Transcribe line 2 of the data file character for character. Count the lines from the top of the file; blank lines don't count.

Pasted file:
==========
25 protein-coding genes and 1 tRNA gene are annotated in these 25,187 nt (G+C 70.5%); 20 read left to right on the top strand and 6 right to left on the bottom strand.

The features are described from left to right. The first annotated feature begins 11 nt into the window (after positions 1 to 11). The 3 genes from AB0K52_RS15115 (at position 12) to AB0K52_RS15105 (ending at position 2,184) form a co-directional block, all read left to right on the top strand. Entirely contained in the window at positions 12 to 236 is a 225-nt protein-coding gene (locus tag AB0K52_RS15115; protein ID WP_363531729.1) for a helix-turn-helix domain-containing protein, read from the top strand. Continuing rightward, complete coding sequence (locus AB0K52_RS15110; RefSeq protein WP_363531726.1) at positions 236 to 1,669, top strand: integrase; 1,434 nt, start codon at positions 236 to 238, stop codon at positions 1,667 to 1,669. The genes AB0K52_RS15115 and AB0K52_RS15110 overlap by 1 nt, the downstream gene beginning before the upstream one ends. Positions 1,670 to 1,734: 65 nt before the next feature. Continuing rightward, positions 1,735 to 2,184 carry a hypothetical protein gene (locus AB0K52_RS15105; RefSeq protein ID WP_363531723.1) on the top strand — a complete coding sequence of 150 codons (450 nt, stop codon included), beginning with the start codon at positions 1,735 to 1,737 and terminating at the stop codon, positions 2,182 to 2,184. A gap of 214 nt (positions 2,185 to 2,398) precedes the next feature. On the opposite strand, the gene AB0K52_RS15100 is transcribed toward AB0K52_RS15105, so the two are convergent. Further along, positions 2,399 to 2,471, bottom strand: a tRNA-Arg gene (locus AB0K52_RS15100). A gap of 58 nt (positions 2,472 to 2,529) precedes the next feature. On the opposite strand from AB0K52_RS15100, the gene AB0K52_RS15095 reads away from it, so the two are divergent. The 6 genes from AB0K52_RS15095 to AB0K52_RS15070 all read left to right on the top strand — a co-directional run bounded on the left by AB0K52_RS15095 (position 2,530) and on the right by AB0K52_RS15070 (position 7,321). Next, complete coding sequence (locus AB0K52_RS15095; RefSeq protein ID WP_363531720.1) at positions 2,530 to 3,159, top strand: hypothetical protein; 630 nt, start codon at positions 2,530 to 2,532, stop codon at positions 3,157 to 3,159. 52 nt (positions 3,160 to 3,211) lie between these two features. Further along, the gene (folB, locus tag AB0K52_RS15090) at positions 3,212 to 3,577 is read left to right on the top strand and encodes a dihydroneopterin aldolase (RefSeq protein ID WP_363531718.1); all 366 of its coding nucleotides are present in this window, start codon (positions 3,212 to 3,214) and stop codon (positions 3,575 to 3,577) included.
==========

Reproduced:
The features are described from left to right. The first annotated feature begins 11 nt into the window (after positions 1 to 11). The 3 genes from AB0K52_RS15115 (at position 12) to AB0K52_RS15105 (ending at position 2,184) form a co-directional block, all read left to right on the top strand. Entirely contained in the window at positions 12 to 236 is a 225-nt protein-coding gene (locus tag AB0K52_RS15115; protein ID WP_363531729.1) for a helix-turn-helix domain-containing protein, read from the top strand. Continuing rightward, complete coding sequence (locus AB0K52_RS15110; RefSeq protein WP_363531726.1) at positions 236 to 1,669, top strand: integrase; 1,434 nt, start codon at positions 236 to 238, stop codon at positions 1,667 to 1,669. The genes AB0K52_RS15115 and AB0K52_RS15110 overlap by 1 nt, the downstream gene beginning before the upstream one ends. Positions 1,670 to 1,734: 65 nt before the next feature. Continuing rightward, positions 1,735 to 2,184 carry a hypothetical protein gene (locus AB0K52_RS15105; RefSeq protein ID WP_363531723.1) on the top strand — a complete coding sequence of 150 codons (450 nt, stop codon included), beginning with the start codon at positions 1,735 to 1,737 and terminating at the stop codon, positions 2,182 to 2,184. A gap of 214 nt (positions 2,185 to 2,398) precedes the next feature. On the opposite strand, the gene AB0K52_RS15100 is transcribed toward AB0K52_RS15105, so the two are convergent. Further along, positions 2,399 to 2,471, bottom strand: a tRNA-Arg gene (locus AB0K52_RS15100). A gap of 58 nt (positions 2,472 to 2,529) precedes the next feature. On the opposite strand from AB0K52_RS15100, the gene AB0K52_RS15095 reads away from it, so the two are divergent. The 6 genes from AB0K52_RS15095 to AB0K52_RS15070 all read left to right on the top strand — a co-directional run bounded on the left by AB0K52_RS15095 (position 2,530) and on the right by AB0K52_RS15070 (position 7,321). Next, complete coding sequence (locus AB0K52_RS15095; RefSeq protein ID WP_363531720.1) at positions 2,530 to 3,159, top strand: hypothetical protein; 630 nt, start codon at positions 2,530 to 2,532, stop codon at positions 3,157 to 3,159. 52 nt (positions 3,160 to 3,211) lie between these two features. Further along, the gene (folB, locus tag AB0K52_RS15090) at positions 3,212 to 3,577 is read left to right on the top strand and encodes a dihydroneopterin aldolase (RefSeq protein ID WP_363531718.1); all 366 of its coding nucleotides are present in this window, start codon (positions 3,212 to 3,214) and stop codon (positions 3,575 to 3,577) included.